- …without drastic cuts in global greenhouse gas emissions–more drastic than any being discussed ahead of the critical climate meeting in Paris later this year—a rise of 20 metres will soon be unavoidable.
I’ve been exasperated by the last two IPCC Reports in their treatment of sea level rise.
Michael Le Page in a special report for the New Scientist (paywalled) takes a look at some recent research and comes up with very different numbers.
The IPCC Working Party on The Physical Science Basis published in 2013 says that over the next 2000 years we can expect a rise of about 2.3 metres for each sustained 1°C increase in global temperature. As Le Page says:
- This means a 5-metre rise could happen only if the world remains at least 2°C warmer than in pre-industrial times up to the year 4100. That doesn’t sound so bad: it suggests that if we found some way of cooling the planet, we could avoid that calamity.
Since then two massive glaciers in West Antarctica have passed a point of no return. If they go, there is little to stop the rest of West Antarctica. “The West Antarctic ice sheet is gone”, said Anders Levermann of the Potsdam Institute for Climate Impact Research in Germany. Of significance here is that Levermann was one of the authors of the sea level chapter in the IPCC report.
However, the Totten Glacier in East Antarctica is also on the move. It forms the gateway to the vast Aurora Basin, which contains as much ice as all of West Antarctica. Like West Antarctica, the underlying rock is below sea level. Almost as large is the Wilkes Basin and similarly placed, but not yet losing ice. Nevertheless the plug holding it is quite thin. This unfortunately truncated image gives some idea:
The Aurora Basin is marked “3” on the map. The Wilkes Basin is immediately to the left of it.
If these basins and West Antarctica go, there won’t be much left of Greenland.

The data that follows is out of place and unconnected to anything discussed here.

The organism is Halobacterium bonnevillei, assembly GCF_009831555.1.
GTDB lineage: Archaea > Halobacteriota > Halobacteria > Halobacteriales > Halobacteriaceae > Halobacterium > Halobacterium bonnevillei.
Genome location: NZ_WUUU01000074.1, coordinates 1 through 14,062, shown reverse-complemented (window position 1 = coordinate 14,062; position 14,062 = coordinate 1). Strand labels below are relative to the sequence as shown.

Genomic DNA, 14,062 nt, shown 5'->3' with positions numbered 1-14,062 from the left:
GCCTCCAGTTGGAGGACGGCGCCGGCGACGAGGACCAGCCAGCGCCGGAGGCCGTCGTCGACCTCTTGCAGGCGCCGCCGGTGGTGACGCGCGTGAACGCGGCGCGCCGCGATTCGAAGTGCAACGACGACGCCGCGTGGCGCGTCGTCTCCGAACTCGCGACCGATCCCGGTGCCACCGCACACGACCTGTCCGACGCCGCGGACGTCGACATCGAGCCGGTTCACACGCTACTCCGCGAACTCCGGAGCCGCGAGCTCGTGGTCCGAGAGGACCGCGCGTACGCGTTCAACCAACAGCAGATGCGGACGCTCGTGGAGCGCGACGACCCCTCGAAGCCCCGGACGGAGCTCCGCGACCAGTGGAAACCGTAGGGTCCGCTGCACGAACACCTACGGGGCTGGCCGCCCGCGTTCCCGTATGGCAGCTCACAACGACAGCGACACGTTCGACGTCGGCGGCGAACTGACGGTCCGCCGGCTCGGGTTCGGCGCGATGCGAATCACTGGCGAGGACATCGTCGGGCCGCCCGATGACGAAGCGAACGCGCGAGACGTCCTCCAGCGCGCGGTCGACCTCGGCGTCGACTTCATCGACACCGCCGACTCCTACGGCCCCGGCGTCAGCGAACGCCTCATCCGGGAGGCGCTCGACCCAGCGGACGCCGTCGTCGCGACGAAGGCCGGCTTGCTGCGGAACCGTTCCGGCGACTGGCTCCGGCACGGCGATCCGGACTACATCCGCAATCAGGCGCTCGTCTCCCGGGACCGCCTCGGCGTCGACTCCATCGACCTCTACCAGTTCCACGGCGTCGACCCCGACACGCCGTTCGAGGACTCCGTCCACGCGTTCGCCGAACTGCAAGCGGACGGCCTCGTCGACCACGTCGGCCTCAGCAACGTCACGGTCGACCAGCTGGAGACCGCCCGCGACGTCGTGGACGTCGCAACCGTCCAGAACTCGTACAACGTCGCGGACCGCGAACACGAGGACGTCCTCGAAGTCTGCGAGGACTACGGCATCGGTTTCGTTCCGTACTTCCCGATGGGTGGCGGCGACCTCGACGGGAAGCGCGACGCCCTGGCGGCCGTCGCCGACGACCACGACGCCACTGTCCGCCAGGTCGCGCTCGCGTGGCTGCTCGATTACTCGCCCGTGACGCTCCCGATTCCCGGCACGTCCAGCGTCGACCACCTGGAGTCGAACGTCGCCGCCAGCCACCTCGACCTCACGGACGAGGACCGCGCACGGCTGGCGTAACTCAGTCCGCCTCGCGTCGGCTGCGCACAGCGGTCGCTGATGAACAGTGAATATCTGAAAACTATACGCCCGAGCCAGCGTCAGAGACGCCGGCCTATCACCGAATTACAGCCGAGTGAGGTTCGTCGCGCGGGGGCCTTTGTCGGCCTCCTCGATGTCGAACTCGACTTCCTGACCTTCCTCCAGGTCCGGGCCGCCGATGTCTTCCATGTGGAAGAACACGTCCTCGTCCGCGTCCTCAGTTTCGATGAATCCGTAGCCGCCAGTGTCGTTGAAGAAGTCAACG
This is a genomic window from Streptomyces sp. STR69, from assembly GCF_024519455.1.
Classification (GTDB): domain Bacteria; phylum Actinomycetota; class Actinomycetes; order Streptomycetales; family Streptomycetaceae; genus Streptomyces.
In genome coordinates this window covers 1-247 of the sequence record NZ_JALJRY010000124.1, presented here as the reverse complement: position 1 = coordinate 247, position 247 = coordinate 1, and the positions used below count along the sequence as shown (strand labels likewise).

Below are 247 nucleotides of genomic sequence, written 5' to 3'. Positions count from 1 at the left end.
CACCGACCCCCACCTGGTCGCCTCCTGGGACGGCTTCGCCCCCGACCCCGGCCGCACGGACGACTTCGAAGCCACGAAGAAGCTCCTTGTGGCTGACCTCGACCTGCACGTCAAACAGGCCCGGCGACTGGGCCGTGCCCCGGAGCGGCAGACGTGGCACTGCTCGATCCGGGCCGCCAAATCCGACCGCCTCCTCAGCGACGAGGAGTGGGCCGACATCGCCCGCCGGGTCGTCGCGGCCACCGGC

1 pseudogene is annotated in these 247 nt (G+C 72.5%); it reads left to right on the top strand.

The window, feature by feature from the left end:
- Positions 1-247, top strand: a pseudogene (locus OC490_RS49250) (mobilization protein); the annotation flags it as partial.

Time to start adding up the numbers:
- Mountain glaciers – 0.4 metres
- Ocean expansion – 1.6m
- West Antarctica – 3.3m
- Wilkes Basin – 3.5m
- Aurora Basin – 5.1m
- Greenland – 6m
That gets you to 19.9 metres. It doesn’t include any additional loss from the huge East Antarctic ice sheet, which from memory comes in at 59 metres worth of sea level rise.
During the Pliocene with warming 2–3°C higher than today, global sea level was 25 metres higher.
This should be no surprise. I repeat here a graph made by David Archer as long ago as 2006:
The big question is how fast the sea will rise. The short answer is, no-one knows.
The IPCC had things happening rather gently (see the Synthesis for Policymakers pp 29-30)
They predicted sea level rise by 2100 of 52 to 98 centimetres. The rate from 2081 to 2100 was foreseen at 8 to 16 mm/yr compared to 3.2mm now. James Hansen speculated on the effect of a doubling of ice sheet loss every 10 years:
Almost certainly it won’t be 5 metres. Richard Alley headed a team that recently ran a model of sea level rise that included ice sheet decay. Le Page concludes with his results:
- Yet in the improved ice model that Alley’s team ran, Antarctica alone added 5 metres to sea level in the first two centuries. That model was run with warm Pliocene-like conditions from the start, not where we are at now.
It might not take too long to reach a similar point, though. We’re in danger of soaring past Pliocene levels of warmth as early as the middle of the century if we don’t slash emissions soon. In the study, the West Antarctic ice sheet collapsed in mere decades in response to this kind of warmth.
What’s more, the model might still leave out some melting processes, Alley says. “It is possible that this rather short timescale is not the worst possible case.”
It’s highly likely, I think, that things will start to go distressingly pear-shaped during this century. The scenario in prospect is very different from the gentle progression outlined by the IPCC.
Elsewhere Justin Bowles at Risk and Well-Being has an excellent post on the article. He suggests that:
- climate change has already committed the world to the destruction of human heritage many orders of magnitude greater than anything ISIS is capable of doing.
* Update: I’ve changed the title from Scientists take sea level rise seriously out of recognition that the scientists who wrote the IPCC report took sea level rise very seriously indeed. It’s just that now their work needs updating, which was the point of the New Scientist article.